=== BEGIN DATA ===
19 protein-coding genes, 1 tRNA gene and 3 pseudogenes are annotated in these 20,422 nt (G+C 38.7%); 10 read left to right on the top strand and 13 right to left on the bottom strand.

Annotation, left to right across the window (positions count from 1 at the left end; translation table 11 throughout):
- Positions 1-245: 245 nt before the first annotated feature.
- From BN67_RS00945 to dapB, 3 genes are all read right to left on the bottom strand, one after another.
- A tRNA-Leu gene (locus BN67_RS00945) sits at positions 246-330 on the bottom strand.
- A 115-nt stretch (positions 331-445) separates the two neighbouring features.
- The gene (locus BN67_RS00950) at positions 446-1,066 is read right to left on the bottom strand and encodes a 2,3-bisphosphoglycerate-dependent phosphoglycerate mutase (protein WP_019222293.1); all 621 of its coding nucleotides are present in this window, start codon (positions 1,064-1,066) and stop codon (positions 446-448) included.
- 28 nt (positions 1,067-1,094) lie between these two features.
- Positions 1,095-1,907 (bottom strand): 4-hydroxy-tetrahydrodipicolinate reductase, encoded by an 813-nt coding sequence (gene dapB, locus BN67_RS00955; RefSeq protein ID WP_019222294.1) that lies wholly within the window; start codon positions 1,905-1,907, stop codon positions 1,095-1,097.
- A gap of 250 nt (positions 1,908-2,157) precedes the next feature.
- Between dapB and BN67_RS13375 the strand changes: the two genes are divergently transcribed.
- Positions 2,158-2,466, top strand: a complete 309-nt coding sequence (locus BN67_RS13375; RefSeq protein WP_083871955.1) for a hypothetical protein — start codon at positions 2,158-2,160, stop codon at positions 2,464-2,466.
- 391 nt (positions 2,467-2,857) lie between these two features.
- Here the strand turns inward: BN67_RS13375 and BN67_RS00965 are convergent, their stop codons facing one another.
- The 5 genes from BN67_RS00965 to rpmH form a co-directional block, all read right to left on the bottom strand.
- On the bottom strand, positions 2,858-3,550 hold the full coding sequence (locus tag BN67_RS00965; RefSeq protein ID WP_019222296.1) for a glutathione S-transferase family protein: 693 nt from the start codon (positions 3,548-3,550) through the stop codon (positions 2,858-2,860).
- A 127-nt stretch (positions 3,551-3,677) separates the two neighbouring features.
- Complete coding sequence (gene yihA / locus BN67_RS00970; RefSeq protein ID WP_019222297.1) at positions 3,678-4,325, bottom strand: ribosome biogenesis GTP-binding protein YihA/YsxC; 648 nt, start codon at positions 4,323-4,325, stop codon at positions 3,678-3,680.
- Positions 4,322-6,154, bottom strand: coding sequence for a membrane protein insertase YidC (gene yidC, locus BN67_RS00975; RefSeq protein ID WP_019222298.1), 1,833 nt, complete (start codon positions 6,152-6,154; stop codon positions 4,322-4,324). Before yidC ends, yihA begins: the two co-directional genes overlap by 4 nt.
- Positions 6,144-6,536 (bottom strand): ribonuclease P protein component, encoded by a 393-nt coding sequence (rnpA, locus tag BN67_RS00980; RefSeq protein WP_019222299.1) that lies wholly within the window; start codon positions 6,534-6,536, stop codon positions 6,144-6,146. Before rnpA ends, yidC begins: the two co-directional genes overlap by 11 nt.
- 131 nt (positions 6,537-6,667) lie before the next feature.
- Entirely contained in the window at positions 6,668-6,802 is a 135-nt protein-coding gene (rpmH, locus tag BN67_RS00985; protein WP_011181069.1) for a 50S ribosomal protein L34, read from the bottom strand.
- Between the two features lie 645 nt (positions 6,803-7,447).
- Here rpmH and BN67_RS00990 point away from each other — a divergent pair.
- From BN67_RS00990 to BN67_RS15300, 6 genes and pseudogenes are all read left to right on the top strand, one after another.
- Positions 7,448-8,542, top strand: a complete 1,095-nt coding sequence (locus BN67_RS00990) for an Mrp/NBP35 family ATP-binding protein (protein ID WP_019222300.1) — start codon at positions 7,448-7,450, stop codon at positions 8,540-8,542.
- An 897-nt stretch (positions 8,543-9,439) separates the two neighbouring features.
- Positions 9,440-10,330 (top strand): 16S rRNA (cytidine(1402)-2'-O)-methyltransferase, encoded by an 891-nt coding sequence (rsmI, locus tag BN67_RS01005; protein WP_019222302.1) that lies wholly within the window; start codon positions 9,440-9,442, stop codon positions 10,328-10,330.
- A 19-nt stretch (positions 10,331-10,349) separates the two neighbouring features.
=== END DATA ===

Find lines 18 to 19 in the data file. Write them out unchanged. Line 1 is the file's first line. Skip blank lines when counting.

- Complete coding sequence (gene yihA / locus BN67_RS00970; RefSeq protein ID WP_019222297.1) at positions 3,678-4,325, bottom strand: ribosome biogenesis GTP-binding protein YihA/YsxC; 648 nt, start codon at positions 4,323-4,325, stop codon at positions 3,678-3,680.
- Positions 4,322-6,154, bottom strand: coding sequence for a membrane protein insertase YidC (gene yidC, locus BN67_RS00975; RefSeq protein ID WP_019222298.1), 1,833 nt, complete (start codon positions 6,152-6,154; stop codon positions 4,322-4,324). Before yidC ends, yihA begins: the two co-directional genes overlap by 4 nt.